U.S. DEPARTMENT OF THE INTERIORBUREAU OF LAND MANAGEMENT
|May 21, 2008|
Contact: Matt Spangler, 202-452-5130
Report Offers Road Map for Energy Relief
With average national gas prices hovering around $4 per gallon, the Bureau of Land Management today released a study that shows vast untapped oil and natural gas resources exist on public lands in the U.S.
“America has abundant energy resources,” said Assistant Secretary of the Interior for Land and Minerals Management C. Stephen Allred. “However, for a variety of reasons, many of these resources are not available for development. At a time when energy prices have reached record levels and Americans are feeling the impact, we must find ways to develop those key energy resources that are available to us right here at home, on our public lands.”
The report is the third in a series of congressionally mandated scientific studies of U.S. onshore Federal oil and natural gas resources and limitations on their development. All onshore Federal lands throughout the U.S. believed to have energy potential are included in this latest study. These public lands are estimated to contain 31 billion barrels of oil and 231 trillion cubic feet of natural gas. The BLM administers leasing of onshore Federal oil and gas resources.
The inventory found that 60 percent of the onshore Federal lands that have potential as domestic sources for natural gas and oil are presently closed to leasing, making 62 percent of the oil and 41 percent of the natural gas inaccessible for development. An additional 30 percent of onshore Federal oil and 49 percent of onshore Federal gas may only be developed subject to restrictions over and above standard environmental lease terms, including seasonal timing limitations. The study found that in the inventory areas just 8 percent of onshore Federal oil and 10 percent of onshore Federal gas are accessible under standard lease terms.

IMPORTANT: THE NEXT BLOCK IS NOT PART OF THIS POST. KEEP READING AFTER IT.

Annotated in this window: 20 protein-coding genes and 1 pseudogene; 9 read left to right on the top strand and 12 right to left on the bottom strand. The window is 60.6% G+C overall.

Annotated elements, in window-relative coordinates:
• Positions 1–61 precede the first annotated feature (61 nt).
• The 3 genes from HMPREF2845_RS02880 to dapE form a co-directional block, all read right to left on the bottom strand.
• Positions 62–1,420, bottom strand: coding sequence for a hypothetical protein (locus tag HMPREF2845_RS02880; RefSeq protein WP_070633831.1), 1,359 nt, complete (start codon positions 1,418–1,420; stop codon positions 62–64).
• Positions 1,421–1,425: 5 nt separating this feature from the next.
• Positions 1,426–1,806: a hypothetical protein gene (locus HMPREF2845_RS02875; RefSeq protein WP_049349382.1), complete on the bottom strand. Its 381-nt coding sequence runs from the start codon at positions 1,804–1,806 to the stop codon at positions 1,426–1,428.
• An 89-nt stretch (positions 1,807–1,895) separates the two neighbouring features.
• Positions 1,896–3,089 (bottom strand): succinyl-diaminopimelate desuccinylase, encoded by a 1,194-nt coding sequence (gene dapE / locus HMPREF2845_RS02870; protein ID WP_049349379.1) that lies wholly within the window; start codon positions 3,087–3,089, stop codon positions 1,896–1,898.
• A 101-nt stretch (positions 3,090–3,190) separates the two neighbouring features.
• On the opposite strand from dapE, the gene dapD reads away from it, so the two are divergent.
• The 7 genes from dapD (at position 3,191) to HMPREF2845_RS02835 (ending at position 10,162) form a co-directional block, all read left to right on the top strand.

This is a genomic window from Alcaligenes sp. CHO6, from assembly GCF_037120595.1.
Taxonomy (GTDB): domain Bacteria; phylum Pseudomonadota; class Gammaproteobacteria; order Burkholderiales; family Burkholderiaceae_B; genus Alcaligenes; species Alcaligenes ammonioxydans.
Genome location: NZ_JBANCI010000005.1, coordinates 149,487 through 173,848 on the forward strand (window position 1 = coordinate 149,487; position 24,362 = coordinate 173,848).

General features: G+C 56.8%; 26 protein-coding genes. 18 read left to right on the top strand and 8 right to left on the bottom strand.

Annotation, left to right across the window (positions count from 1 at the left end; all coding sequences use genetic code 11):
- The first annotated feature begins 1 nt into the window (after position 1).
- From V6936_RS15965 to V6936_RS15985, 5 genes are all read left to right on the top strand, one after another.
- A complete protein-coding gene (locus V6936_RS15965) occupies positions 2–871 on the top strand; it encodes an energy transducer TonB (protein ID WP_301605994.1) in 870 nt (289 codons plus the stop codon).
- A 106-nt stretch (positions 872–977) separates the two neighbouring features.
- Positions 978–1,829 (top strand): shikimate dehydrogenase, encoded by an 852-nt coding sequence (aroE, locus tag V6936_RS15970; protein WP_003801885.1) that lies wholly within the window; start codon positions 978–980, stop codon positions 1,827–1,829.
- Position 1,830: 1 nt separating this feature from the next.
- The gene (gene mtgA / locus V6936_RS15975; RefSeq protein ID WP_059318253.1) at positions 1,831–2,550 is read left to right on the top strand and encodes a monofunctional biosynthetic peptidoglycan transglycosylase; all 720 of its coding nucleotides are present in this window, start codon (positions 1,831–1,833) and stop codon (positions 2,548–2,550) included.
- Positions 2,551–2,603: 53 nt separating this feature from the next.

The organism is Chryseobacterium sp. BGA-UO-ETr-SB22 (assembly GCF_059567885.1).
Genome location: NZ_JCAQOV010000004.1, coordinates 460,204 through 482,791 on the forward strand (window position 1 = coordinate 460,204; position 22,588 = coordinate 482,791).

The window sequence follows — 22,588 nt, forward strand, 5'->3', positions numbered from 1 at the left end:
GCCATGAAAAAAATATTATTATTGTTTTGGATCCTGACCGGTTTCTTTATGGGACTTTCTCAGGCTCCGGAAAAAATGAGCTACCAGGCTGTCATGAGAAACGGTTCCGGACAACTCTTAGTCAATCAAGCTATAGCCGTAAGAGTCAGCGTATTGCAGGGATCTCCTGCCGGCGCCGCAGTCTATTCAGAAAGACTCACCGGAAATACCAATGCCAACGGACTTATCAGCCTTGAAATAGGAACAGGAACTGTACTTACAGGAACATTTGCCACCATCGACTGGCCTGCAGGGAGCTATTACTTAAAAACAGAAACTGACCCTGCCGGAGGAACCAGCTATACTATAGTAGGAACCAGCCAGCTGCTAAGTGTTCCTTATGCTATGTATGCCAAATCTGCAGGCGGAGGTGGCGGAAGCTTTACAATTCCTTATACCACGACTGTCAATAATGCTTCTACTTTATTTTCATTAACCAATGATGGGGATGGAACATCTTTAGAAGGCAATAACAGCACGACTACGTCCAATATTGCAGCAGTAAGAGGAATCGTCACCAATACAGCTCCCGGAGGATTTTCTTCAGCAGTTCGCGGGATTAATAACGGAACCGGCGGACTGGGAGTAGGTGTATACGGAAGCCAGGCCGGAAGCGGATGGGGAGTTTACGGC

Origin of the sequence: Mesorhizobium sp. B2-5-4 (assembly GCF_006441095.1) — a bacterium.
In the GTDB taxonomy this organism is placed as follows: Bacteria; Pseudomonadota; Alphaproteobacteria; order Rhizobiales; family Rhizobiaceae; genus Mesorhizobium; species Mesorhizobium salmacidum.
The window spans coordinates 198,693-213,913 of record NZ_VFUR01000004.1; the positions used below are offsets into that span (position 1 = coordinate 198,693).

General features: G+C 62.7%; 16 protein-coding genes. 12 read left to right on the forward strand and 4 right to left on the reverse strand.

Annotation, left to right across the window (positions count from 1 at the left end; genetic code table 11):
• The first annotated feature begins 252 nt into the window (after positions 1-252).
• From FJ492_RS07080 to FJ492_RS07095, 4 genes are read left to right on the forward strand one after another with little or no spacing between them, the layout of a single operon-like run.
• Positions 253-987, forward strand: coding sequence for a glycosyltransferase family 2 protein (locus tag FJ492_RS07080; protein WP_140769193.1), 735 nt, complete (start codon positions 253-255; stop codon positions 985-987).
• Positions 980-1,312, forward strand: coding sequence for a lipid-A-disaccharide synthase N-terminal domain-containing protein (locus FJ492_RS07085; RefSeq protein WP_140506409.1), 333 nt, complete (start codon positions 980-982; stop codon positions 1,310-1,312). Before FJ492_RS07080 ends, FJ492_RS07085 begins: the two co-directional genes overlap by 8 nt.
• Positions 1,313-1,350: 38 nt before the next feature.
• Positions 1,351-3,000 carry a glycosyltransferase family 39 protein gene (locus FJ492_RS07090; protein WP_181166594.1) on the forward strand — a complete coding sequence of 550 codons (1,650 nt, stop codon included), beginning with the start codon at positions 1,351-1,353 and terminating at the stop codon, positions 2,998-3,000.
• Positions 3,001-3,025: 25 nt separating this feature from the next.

The 279 million acres inventoried are managed by various Federal agencies, including the BLM and other agencies in the Department of the Interior and the U.S. Forest Service, which is part of the Department of Agriculture. Some of these acres are split estate, where the subsurface mineral resources are Federally owned but the surface is privately owned.
“Public lands have a significant role to play in meeting our domestic energy needs securely and affordably,” said BLM Director Jim Caswell. “Current technology allows us to develop energy resources without adversely impacting the environment or permanently diminishing other non-energy resources found on public lands. With the means to make energy development a temporary use of the land, we don’t have to choose between energy security and healthy lands.”
The latest inventory expands on earlier reports published in 2003 and 2006 pursuant to the Energy Policy and Conservation Act of 2000, or EPCA. The Energy Policy Act of 2005 also directed that the EPCA study consider conditions of approval, which are restrictions attached to drilling permits (e.g., no drilling permitted during seasonal migration of sensitive species), and to which companies must adhere during lease development.
The new report was prepared under the direction of the BLM. Co-authors, contributors, and reviewers include the U.S. Geological Survey, the USDA-Forest Service, and the Department of Energy and its Energy Information Administration. Copies can be obtained by writing to the Bureau of Land Management, Office of Public Affairs, 1849 C Street, N.W., MS-LS 406, Washington, D.C. 20240. The report and a related fact sheet are also available online at: www.blm.gov
The BLM manages more land – 258 million acres – than any other Federal agency. Most of this public land is located in 12 Western states, including Alaska. The Bureau, with a budget of about $1 billion, also administers 700 million acres of sub-surface mineral estate throughout the nation. The BLM’s multiple-use mission is to sustain the health and productivity of the public lands for the use and enjoyment of present and future generations. The Bureau accomplishes this by managing such activities as outdoor recreation, livestock grazing, mineral development, and energy production, and by conserving natural, historical, and cultural resources on the public lands.
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